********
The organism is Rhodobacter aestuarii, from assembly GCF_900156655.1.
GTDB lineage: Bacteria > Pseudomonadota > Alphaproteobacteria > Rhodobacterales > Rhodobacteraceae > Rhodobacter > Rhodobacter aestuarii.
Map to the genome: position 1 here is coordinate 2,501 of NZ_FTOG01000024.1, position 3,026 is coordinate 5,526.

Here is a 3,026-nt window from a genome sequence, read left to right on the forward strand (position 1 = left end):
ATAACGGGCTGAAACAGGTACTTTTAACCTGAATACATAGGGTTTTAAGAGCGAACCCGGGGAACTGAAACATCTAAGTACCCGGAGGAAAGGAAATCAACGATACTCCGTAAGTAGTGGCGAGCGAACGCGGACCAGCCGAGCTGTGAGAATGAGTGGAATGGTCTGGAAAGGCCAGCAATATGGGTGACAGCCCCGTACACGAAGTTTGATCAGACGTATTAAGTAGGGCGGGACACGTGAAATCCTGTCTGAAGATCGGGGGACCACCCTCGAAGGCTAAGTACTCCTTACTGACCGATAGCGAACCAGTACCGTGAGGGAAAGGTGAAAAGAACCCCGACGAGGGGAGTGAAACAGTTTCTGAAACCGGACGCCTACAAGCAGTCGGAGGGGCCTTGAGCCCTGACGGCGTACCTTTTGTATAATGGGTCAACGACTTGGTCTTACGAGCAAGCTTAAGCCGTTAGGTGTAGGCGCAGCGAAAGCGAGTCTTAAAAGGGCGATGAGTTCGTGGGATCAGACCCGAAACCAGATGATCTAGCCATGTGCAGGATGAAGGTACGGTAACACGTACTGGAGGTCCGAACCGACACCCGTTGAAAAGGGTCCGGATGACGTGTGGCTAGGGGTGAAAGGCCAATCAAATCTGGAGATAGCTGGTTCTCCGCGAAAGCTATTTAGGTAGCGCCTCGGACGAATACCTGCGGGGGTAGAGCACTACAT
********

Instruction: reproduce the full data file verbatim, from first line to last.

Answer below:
The organism is Rhodobacter aestuarii, from assembly GCF_900156655.1.
GTDB lineage: Bacteria > Pseudomonadota > Alphaproteobacteria > Rhodobacterales > Rhodobacteraceae > Rhodobacter > Rhodobacter aestuarii.
Map to the genome: position 1 here is coordinate 2,501 of NZ_FTOG01000024.1, position 3,026 is coordinate 5,526.

Here is a 3,026-nt window from a genome sequence, read left to right on the forward strand (position 1 = left end):
ATAACGGGCTGAAACAGGTACTTTTAACCTGAATACATAGGGTTTTAAGAGCGAACCCGGGGAACTGAAACATCTAAGTACCCGGAGGAAAGGAAATCAACGATACTCCGTAAGTAGTGGCGAGCGAACGCGGACCAGCCGAGCTGTGAGAATGAGTGGAATGGTCTGGAAAGGCCAGCAATATGGGTGACAGCCCCGTACACGAAGTTTGATCAGACGTATTAAGTAGGGCGGGACACGTGAAATCCTGTCTGAAGATCGGGGGACCACCCTCGAAGGCTAAGTACTCCTTACTGACCGATAGCGAACCAGTACCGTGAGGGAAAGGTGAAAAGAACCCCGACGAGGGGAGTGAAACAGTTTCTGAAACCGGACGCCTACAAGCAGTCGGAGGGGCCTTGAGCCCTGACGGCGTACCTTTTGTATAATGGGTCAACGACTTGGTCTTACGAGCAAGCTTAAGCCGTTAGGTGTAGGCGCAGCGAAAGCGAGTCTTAAAAGGGCGATGAGTTCGTGGGATCAGACCCGAAACCAGATGATCTAGCCATGTGCAGGATGAAGGTACGGTAACACGTACTGGAGGTCCGAACCGACACCCGTTGAAAAGGGTCCGGATGACGTGTGGCTAGGGGTGAAAGGCCAATCAAATCTGGAGATAGCTGGTTCTCCGCGAAAGCTATTTAGGTAGCGCCTCGGACGAATACCTGCGGGGGTAGAGCACTACAT